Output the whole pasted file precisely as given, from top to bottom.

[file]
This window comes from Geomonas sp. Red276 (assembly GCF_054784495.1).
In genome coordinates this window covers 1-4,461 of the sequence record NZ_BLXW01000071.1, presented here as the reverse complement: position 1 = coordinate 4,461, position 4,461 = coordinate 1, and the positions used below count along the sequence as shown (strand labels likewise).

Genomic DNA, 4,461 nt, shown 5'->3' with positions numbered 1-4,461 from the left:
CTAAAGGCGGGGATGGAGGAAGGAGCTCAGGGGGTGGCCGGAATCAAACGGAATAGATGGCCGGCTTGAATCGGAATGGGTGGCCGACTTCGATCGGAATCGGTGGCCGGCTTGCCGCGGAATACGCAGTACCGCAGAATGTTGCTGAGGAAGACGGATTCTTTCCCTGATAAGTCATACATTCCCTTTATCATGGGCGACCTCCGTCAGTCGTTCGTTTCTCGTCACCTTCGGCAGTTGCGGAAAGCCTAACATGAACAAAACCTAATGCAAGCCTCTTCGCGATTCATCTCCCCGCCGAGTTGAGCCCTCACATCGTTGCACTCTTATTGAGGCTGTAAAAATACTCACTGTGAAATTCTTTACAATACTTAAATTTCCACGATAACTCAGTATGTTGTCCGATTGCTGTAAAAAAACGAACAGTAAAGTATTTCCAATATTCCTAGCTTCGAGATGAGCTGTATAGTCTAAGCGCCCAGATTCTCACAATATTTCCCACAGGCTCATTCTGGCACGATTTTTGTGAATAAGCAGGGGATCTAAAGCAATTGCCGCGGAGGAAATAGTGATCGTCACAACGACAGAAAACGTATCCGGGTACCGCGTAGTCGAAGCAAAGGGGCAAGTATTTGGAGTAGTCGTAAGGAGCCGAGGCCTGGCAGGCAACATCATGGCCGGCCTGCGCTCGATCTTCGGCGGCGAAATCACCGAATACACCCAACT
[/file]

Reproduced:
This window comes from Geomonas sp. Red276 (assembly GCF_054784495.1).
In genome coordinates this window covers 1-4,461 of the sequence record NZ_BLXW01000071.1, presented here as the reverse complement: position 1 = coordinate 4,461, position 4,461 = coordinate 1, and the positions used below count along the sequence as shown (strand labels likewise).

Genomic DNA, 4,461 nt, shown 5'->3' with positions numbered 1-4,461 from the left:
CTAAAGGCGGGGATGGAGGAAGGAGCTCAGGGGGTGGCCGGAATCAAACGGAATAGATGGCCGGCTTGAATCGGAATGGGTGGCCGACTTCGATCGGAATCGGTGGCCGGCTTGCCGCGGAATACGCAGTACCGCAGAATGTTGCTGAGGAAGACGGATTCTTTCCCTGATAAGTCATACATTCCCTTTATCATGGGCGACCTCCGTCAGTCGTTCGTTTCTCGTCACCTTCGGCAGTTGCGGAAAGCCTAACATGAACAAAACCTAATGCAAGCCTCTTCGCGATTCATCTCCCCGCCGAGTTGAGCCCTCACATCGTTGCACTCTTATTGAGGCTGTAAAAATACTCACTGTGAAATTCTTTACAATACTTAAATTTCCACGATAACTCAGTATGTTGTCCGATTGCTGTAAAAAAACGAACAGTAAAGTATTTCCAATATTCCTAGCTTCGAGATGAGCTGTATAGTCTAAGCGCCCAGATTCTCACAATATTTCCCACAGGCTCATTCTGGCACGATTTTTGTGAATAAGCAGGGGATCTAAAGCAATTGCCGCGGAGGAAATAGTGATCGTCACAACGACAGAAAACGTATCCGGGTACCGCGTAGTCGAAGCAAAGGGGCAAGTATTTGGAGTAGTCGTAAGGAGCCGAGGCCTGGCAGGCAACATCATGGCCGGCCTGCGCTCGATCTTCGGCGGCGAAATCACCGAATACACCCAACT